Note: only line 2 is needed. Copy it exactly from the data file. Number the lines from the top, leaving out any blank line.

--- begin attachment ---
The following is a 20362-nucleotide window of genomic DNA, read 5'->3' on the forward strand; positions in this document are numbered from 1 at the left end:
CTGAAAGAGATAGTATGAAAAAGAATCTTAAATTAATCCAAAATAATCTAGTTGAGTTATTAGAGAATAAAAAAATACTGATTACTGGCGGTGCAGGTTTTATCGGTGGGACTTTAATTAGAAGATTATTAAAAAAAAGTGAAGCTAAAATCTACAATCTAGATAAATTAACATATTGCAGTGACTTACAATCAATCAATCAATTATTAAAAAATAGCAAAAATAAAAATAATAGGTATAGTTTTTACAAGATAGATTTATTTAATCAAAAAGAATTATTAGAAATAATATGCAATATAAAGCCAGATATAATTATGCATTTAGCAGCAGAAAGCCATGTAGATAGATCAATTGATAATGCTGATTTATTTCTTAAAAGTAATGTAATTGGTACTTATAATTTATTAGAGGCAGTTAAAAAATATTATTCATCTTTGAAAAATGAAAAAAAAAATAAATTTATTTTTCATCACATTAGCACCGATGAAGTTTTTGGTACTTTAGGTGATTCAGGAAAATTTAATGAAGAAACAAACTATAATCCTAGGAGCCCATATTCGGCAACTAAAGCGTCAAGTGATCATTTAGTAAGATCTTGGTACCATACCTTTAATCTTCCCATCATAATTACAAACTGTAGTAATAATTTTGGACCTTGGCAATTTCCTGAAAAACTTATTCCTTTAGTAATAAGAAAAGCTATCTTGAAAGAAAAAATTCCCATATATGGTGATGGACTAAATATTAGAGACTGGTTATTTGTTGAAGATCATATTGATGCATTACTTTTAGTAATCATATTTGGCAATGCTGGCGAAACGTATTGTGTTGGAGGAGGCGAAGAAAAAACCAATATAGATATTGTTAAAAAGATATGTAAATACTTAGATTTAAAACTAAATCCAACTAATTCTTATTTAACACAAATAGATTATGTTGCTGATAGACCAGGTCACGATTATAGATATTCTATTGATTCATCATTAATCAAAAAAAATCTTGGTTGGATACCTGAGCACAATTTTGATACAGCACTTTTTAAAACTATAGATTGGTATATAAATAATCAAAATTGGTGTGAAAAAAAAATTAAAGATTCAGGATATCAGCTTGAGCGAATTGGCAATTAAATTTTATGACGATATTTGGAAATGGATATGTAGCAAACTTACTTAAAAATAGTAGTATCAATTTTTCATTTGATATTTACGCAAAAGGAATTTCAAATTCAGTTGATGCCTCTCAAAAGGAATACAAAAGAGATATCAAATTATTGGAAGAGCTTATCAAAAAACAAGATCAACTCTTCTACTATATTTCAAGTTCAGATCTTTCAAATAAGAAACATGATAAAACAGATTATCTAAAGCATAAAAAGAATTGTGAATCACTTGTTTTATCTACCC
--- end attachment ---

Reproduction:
CTGAAAGAGATAGTATGAAAAAGAATCTTAAATTAATCCAAAATAATCTAGTTGAGTTATTAGAGAATAAAAAAATACTGATTACTGGCGGTGCAGGTTTTATCGGTGGGACTTTAATTAGAAGATTATTAAAAAAAAGTGAAGCTAAAATCTACAATCTAGATAAATTAACATATTGCAGTGACTTACAATCAATCAATCAATTATTAAAAAATAGCAAAAATAAAAATAATAGGTATAGTTTTTACAAGATAGATTTATTTAATCAAAAAGAATTATTAGAAATAATATGCAATATAAAGCCAGATATAATTATGCATTTAGCAGCAGAAAGCCATGTAGATAGATCAATTGATAATGCTGATTTATTTCTTAAAAGTAATGTAATTGGTACTTATAATTTATTAGAGGCAGTTAAAAAATATTATTCATCTTTGAAAAATGAAAAAAAAAATAAATTTATTTTTCATCACATTAGCACCGATGAAGTTTTTGGTACTTTAGGTGATTCAGGAAAATTTAATGAAGAAACAAACTATAATCCTAGGAGCCCATATTCGGCAACTAAAGCGTCAAGTGATCATTTAGTAAGATCTTGGTACCATACCTTTAATCTTCCCATCATAATTACAAACTGTAGTAATAATTTTGGACCTTGGCAATTTCCTGAAAAACTTATTCCTTTAGTAATAAGAAAAGCTATCTTGAAAGAAAAAATTCCCATATATGGTGATGGACTAAATATTAGAGACTGGTTATTTGTTGAAGATCATATTGATGCATTACTTTTAGTAATCATATTTGGCAATGCTGGCGAAACGTATTGTGTTGGAGGAGGCGAAGAAAAAACCAATATAGATATTGTTAAAAAGATATGTAAATACTTAGATTTAAAACTAAATCCAACTAATTCTTATTTAACACAAATAGATTATGTTGCTGATAGACCAGGTCACGATTATAGATATTCTATTGATTCATCATTAATCAAAAAAAATCTTGGTTGGATACCTGAGCACAATTTTGATACAGCACTTTTTAAAACTATAGATTGGTATATAAATAATCAAAATTGGTGTGAAAAAAAAATTAAAGATTCAGGATATCAGCTTGAGCGAATTGGCAATTAAATTTTATGACGATATTTGGAAATGGATATGTAGCAAACTTACTTAAAAATAGTAGTATCAATTTTTCATTTGATATTTACGCAAAAGGAATTTCAAATTCAGTTGATGCCTCTCAAAAGGAATACAAAAGAGATATCAAATTATTGGAAGAGCTTATCAAAAAACAAGATCAACTCTTCTACTATATTTCAAGTTCAGATCTTTCAAATAAGAAACATGATAAAACAGATTATCTAAAGCATAAAAAGAATTGTGAATCACTTGTTTTATCTACCC